Health Care Team Challenge: A Versatile Model for Interprofessional Education
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The Health Care Team ChallengeTM (HCTC) is an innovative, versatile, low cost interprofessional (IP) learning activity that is used to simulate “real-life” team based problem solving. The HCTC model can easily be adapted to meet core competencies for collaborative care in all health professions programs. Key characteristics of a HCTC are described and one example of how the HCTC model has been successfully implemented is highlighted. The HCTC is a clinical cased-based competition between two or more interprofessional teams of students representing at least two health and social service disciplines (6-8 is ideal). Student participants receive the initial patient scenario at least one week, preferably 2 to 3 weeks, in advance of the live event.
Teams are instructed to work collaboratively to formulate a patient-centered plan of care. On the day of the event, the teams present their plan in front of a live audience of faculty, peers and community members. Then, teams are presented with additional information relevant to the case, challenging each team to adjust its management plan to incorporate the new information. Additionally, teams are asked to respond to “process questions” such as, “How did your team resolve conflicts?” and “What do you view as the strengths of your team?” Teams alternate in the presentation of the care plans and responses to team process questions. At the conclusion of the event, teams are evaluated by an IP panel of judges that may include the patient or family member, faculty, and / or a practicing community-based interprofessional care team. An “audience choice award” may also be presented. Teams are judged on both the quality of the management plan and the level of collaboration as illustrated by responses to the team process questions. All team participants, judges, and event sponsors receive recognition for their involvement. Winning team members may also receive prizes or scholarship funding.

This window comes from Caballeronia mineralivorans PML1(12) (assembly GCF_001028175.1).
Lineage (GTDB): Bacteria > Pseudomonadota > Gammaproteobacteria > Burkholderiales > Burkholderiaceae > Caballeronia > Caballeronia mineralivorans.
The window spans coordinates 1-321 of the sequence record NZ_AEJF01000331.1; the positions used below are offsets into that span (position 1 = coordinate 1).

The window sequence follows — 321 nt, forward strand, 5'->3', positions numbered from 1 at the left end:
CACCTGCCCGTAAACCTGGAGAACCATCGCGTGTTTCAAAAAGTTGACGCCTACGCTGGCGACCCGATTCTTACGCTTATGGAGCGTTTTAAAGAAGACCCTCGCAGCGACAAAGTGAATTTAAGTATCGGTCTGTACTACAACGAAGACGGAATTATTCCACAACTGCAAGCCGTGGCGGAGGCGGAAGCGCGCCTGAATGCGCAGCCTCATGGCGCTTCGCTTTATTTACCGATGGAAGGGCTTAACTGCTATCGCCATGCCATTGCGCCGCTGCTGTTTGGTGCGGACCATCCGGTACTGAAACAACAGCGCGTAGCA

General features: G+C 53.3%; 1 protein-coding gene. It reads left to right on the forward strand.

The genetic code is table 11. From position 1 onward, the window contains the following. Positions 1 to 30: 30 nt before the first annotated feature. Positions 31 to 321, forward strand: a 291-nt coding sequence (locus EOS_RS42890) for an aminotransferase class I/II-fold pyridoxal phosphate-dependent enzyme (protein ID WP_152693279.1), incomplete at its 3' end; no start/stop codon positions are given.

From the perspective of faculty and students, the HCTC successfully provides an interactive learning opportunity to develop the knowledge, skills, and attitudes outlined in the Interprofessional Education Collaborative (IPEC) core competencies. At the conclusion of the event, students completed an online evaluation for purposes of improving future HCTC events. 100% of students (n=54) stated that participating in the HCTC (at WSU/EWU/UW) was worth their time. Evaluations included the following comments:
“I was able to do as a student what I hope to do as a working professional. My team bonded and worked together very well. It gave me team experience with health care disciplines I have never even spoken to as a student. I have wanted this kind of experience since entering my program. Experiences rewire the brain, and this was a wonderfully positive experience that no book learning or same-discipline team projects can duplicate. I am really glad I got to do this!!”
“I became much more aware over these two weeks how much there is to know in health-care, and that I really can't know it all myself. Neither can anyone else, and it is in the patient's best interest to have multiple specialties putting their ideas together rather than working independently.”
“It was one of the best experiences of my educational career because it showed me where I fit in to the big picture of collaborative health care. It also taught me a lot about the other fields that I will have contact with once I graduate and begin working.”
“Participating in the HCTC gave me a huge appreciation for where my knowledge stops and other health care professionals starts. Knowing that will greatly help me to utilize them appropriately and seek out their expertise in the future.”